The Russian President Vladimir Putin has announced during a visit to Turkey that Moscow is dropping the proposed South Stream gas pipeline project because of opposition from the European Union.
Alongside his Turkish counterpart Recep Tayyip Erdogan, Putin cited the EU Commission’s reluctance to give the go-ahead to plans to supply southern Europe with gas via Bulgaria.
“Europe will not get those gas volumes, at least from Russia. We consider that it doesn’t suit Europe’s economic interests and that it damages our cooperation. But that’s Our European friends’ choice. They are consumers after all,” the Russian president said.
Moscow had previously accused Brussels of seeking to halt South Stream, funded by Russian state giant Gazprom, because of political differences over Ukraine.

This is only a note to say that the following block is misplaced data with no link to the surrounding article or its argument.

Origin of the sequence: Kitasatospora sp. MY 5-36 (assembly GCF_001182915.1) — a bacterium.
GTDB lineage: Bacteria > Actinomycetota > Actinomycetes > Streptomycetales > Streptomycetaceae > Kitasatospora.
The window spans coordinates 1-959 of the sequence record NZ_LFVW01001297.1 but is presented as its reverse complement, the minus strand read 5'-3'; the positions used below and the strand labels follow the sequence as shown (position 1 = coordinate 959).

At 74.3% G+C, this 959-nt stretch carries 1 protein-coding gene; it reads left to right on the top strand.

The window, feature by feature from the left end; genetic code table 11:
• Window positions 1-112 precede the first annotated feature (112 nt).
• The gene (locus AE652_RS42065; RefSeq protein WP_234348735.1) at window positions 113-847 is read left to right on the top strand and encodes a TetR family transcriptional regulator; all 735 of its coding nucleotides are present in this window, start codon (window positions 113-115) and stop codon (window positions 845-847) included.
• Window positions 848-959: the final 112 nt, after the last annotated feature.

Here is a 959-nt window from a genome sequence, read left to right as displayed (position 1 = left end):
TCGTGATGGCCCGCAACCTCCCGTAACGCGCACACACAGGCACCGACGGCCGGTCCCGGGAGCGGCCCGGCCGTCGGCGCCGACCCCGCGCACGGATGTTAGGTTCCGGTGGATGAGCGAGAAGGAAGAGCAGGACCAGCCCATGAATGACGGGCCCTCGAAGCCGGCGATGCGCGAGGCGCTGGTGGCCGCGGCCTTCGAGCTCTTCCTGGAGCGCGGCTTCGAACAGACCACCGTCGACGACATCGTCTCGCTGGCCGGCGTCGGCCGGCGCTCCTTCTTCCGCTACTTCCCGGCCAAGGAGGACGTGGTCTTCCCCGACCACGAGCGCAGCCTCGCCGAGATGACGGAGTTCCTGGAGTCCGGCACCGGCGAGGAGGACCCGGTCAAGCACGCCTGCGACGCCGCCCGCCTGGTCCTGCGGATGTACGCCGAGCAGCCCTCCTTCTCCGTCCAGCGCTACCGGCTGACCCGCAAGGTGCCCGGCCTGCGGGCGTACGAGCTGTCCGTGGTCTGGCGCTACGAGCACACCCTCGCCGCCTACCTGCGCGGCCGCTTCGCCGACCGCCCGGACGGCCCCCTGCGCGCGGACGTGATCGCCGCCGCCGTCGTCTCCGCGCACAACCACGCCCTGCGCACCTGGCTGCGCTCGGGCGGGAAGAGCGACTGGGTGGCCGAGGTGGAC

Turkey’s president sought assurances from Putin over the Muslim Tatar population in Crimea, annexed by Russia, with whom Turkey has strong links.
“We discussed (the situation of) the Tatars in Crimea in great detail. About this issue, Putin has said that his approach is positive and he is offering and willing to offer maximum rights to Crimean Tatars that they never had before,” Recep Tayyip Erdogan said.
Putin said that Russia, Turkey’s main energy supplier, would reduce the price of gas to the country by six percent, starting from next year.
The two nations signed a series of other commercial deals, showing a willingness to develop economic ties still further despite profound disagreements in foreign policy over Syria and Ukraine.
Get a different perspective
Every story can be told in many ways: see the perspectives from Euronews journalists in our other language teams.